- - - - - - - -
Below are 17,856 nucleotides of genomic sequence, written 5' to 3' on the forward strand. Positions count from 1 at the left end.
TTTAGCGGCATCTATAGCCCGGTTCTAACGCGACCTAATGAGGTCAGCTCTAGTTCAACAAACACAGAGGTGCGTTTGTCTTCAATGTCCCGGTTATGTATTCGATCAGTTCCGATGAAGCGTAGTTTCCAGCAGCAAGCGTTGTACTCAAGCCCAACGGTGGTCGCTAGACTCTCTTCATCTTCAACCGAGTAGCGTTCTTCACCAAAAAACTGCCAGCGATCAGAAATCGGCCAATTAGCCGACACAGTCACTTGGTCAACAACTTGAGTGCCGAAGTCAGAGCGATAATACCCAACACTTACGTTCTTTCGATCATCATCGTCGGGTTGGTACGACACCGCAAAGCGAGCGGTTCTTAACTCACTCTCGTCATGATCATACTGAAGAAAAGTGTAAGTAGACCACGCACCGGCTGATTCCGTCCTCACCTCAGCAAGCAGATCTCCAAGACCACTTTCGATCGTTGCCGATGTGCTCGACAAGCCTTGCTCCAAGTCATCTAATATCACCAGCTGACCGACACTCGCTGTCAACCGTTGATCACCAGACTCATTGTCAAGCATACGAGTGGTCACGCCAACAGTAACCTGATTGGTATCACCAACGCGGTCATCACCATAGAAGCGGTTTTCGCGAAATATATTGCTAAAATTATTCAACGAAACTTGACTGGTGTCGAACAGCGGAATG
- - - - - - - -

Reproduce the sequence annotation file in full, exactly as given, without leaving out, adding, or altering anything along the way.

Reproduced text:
Below are 17,856 nucleotides of genomic sequence, written 5' to 3' on the forward strand. Positions count from 1 at the left end.
TTTAGCGGCATCTATAGCCCGGTTCTAACGCGACCTAATGAGGTCAGCTCTAGTTCAACAAACACAGAGGTGCGTTTGTCTTCAATGTCCCGGTTATGTATTCGATCAGTTCCGATGAAGCGTAGTTTCCAGCAGCAAGCGTTGTACTCAAGCCCAACGGTGGTCGCTAGACTCTCTTCATCTTCAACCGAGTAGCGTTCTTCACCAAAAAACTGCCAGCGATCAGAAATCGGCCAATTAGCCGACACAGTCACTTGGTCAACAACTTGAGTGCCGAAGTCAGAGCGATAATACCCAACACTTACGTTCTTTCGATCATCATCGTCGGGTTGGTACGACACCGCAAAGCGAGCGGTTCTTAACTCACTCTCGTCATGATCATACTGAAGAAAAGTGTAAGTAGACCACGCACCGGCTGATTCCGTCCTCACCTCAGCAAGCAGATCTCCAAGACCACTTTCGATCGTTGCCGATGTGCTCGACAAGCCTTGCTCCAAGTCATCTAATATCACCAGCTGACCGACACTCGCTGTCAACCGTTGATCACCAGACTCATTGTCAAGCATACGAGTGGTCACGCCAACAGTAACCTGATTGGTATCACCAACGCGGTCATCACCATAGAAGCGGTTTTCGCGAAATATATTGCTAAAATTATTCAACGAAACTTGACTGGTGTCGAACAGCGGAATG